After some difficulty, Mr Hengler succeeded in obtaining possession of the Palais Royal, as it was then called, and speedily converted it into the elegant theatre, so admirably adapted for its present purposes, which was opened in the autumn of 1871. His first season was not a profitable one, in a pecuniary sense; and this, in a great measure, is to be accounted for by the fact, that circus entertainments in London had become very unpopular. In the first place, the circus in Holborn had been badly managed, the proprietors not understanding the business. In this year it was again opened by one of the former proprietors, and the season not having proved profitable, the place was soon closed.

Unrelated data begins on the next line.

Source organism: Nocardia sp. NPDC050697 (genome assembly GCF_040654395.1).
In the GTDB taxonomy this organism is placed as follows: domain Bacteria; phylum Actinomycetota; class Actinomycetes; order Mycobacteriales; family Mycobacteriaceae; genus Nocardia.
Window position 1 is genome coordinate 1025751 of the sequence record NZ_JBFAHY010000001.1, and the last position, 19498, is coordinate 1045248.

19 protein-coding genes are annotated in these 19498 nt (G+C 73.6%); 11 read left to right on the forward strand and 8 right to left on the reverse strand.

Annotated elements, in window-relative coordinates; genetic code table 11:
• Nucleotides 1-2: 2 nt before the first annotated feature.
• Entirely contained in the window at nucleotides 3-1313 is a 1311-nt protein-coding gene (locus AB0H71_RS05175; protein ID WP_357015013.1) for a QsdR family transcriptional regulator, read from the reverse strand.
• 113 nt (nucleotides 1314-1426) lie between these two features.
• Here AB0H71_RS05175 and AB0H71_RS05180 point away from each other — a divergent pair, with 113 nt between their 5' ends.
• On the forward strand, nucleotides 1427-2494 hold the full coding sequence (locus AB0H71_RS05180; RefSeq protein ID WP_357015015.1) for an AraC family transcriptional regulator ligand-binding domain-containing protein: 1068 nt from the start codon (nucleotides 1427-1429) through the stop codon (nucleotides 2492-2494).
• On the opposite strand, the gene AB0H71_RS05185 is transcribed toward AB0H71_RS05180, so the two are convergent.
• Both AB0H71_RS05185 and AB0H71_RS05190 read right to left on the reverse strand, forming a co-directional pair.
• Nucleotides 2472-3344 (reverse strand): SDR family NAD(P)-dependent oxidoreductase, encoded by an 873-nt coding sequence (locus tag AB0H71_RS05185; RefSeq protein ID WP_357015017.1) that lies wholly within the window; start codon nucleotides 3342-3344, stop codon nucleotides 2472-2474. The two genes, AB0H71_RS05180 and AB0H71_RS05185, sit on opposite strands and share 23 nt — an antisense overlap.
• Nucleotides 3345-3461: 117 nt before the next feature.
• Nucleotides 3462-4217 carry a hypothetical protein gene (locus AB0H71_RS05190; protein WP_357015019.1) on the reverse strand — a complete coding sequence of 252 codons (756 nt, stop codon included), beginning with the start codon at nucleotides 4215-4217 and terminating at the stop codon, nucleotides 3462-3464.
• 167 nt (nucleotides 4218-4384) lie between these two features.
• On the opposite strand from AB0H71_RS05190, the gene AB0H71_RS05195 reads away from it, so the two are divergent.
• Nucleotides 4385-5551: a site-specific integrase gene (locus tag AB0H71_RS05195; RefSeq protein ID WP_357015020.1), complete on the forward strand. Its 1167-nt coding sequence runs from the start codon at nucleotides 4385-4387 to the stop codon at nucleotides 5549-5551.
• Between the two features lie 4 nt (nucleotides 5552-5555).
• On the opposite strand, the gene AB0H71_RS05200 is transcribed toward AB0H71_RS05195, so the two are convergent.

In 1872 it was opened under the auspices of the gutta percha merchant, though his name did not appear publicly in the matter. Astley's also opened under the management of the Brothers Sanger, gentlemen of great experience in the profession, and who, as a matter of course, were formidable rivals. There were now 'three Richmonds in the field,' and, as Mr Hengler, although popular in the provinces, was not known to any great extent in London, he had to bide his time, until the superiority of his entertainments became known and appreciated. At any rate he had sown the seed; the harvest was to be gathered hereafter. All who visited the place were delighted with the high character of the entertainments. Everything was neat and elegant; the horses were considered, by good judges, to be far superior to those usually exhibited in places of this description. Miss Jenny Louise Hengler had already become a great favourite with lovers of high-class riding.